We have several anecdotes and legends about the composer.

So I ask: was he an alcoholic or a workaholic?

2 Answers 2


His huge output and considerable anecdotal evidence point to the fact that George Frederick Handel was a workaholic, but there is little evidence to suggest he was an alcoholic.

The Handel specialist Dr. David Hunter of the University of Houston suggests he suffered from what we would now call a binge-eating disorder, defined in his day as an 'extraordinary appetite' and an 'inordinate extravagant hunger'. During his travels in Europe he incurred huge food bills. One anecdote relates how Handel had invited the painter Joseph Goupy (1689–1769) to dinner. After they had eaten Handel excused himself from the table and disappeared. After some time had passed Goupy went looking for him and found Handel in the back parlour stuffing himself with food. The next day Goupy produced a famous caricature of Handel: "The Charming Brute": The Charming Brute Needless to say, this was the end of their friendship.

Due to the amount of food he ate Handel became extremely obese. A Biographer John Hawkins wrote

He was in his person a large and portly man. His gait which was ever sauntering, was rather ungraceful as it had in it somewhat of that rocking motion which distinguishes those whose legs are bowed.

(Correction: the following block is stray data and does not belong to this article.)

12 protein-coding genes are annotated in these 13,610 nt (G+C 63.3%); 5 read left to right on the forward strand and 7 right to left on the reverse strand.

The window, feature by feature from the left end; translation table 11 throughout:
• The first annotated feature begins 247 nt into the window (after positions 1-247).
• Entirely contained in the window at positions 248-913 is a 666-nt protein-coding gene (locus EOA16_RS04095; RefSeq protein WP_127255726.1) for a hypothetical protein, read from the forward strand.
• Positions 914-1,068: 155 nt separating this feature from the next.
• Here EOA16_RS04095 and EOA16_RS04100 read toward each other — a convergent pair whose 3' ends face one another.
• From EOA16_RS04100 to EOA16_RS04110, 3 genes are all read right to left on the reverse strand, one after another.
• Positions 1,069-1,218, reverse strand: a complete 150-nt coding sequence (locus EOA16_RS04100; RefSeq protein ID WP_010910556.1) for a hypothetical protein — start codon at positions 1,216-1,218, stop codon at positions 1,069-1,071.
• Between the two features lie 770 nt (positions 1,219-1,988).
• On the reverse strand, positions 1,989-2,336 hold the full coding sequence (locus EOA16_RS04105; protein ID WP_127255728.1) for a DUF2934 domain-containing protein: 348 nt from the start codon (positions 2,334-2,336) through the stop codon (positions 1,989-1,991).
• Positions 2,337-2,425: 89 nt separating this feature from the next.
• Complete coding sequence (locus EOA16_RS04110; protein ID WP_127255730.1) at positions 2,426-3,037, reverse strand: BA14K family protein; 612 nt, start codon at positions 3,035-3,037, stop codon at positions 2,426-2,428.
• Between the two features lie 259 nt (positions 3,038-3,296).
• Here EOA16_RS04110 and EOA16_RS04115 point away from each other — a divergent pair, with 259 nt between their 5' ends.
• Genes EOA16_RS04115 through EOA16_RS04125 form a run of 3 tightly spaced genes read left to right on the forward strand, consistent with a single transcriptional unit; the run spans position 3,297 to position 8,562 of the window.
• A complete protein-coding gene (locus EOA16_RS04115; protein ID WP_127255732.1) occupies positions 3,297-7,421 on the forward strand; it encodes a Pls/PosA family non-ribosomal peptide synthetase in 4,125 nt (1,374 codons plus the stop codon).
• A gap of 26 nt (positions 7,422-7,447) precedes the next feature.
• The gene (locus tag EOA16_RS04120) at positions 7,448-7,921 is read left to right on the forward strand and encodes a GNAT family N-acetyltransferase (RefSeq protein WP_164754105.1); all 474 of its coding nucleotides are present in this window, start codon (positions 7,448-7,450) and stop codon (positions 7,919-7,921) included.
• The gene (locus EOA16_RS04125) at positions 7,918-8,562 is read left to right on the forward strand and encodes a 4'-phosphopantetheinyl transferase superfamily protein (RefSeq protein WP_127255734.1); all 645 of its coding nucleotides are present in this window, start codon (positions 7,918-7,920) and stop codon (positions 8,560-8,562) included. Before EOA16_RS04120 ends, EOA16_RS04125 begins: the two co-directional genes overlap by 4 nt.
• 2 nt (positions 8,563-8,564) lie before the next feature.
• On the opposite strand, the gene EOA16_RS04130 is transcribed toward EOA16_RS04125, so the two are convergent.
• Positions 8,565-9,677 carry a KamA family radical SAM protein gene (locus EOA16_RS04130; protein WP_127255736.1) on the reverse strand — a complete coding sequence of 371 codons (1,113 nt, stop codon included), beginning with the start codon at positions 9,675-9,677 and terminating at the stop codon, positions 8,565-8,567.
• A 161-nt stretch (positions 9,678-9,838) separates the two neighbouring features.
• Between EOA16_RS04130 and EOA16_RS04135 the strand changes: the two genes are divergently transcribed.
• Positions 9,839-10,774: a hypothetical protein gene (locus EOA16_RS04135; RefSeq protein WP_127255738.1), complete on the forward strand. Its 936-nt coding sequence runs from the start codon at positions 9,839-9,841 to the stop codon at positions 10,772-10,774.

Handel drank copious amounts of red wine with his food but what ultimately ruined his health was not the wine itself but the lead that was added to the wine to reduce the action of vinegar-producing bacteria. Even though he lived to the age of 74 he suffered from lead poisoning and was blind for the last eight years of his life.


Well, my question came from this article I'd like to share with you:

It says:

We always like to read these humanising facts about composers' lives: poor grumpy old Handel, threatening to throw sopranos out of windows; it wasn't his fault, guv, it was the wine. Thing is, lead or no lead, Handel didn't do badly by the standards of the early 18th century, making it to 74, albeit with eight crippling years of blindness at the end of his life.


With all of these details of composers' lives, we're really looking for excuses to explain the inexplicable. But in reality nothing solves the riddle of how Handel composed his astonishing operas or oratorios.

Btw: I didn't know that he was blind ...* with eight crippling years of blindness at the end of his life.*

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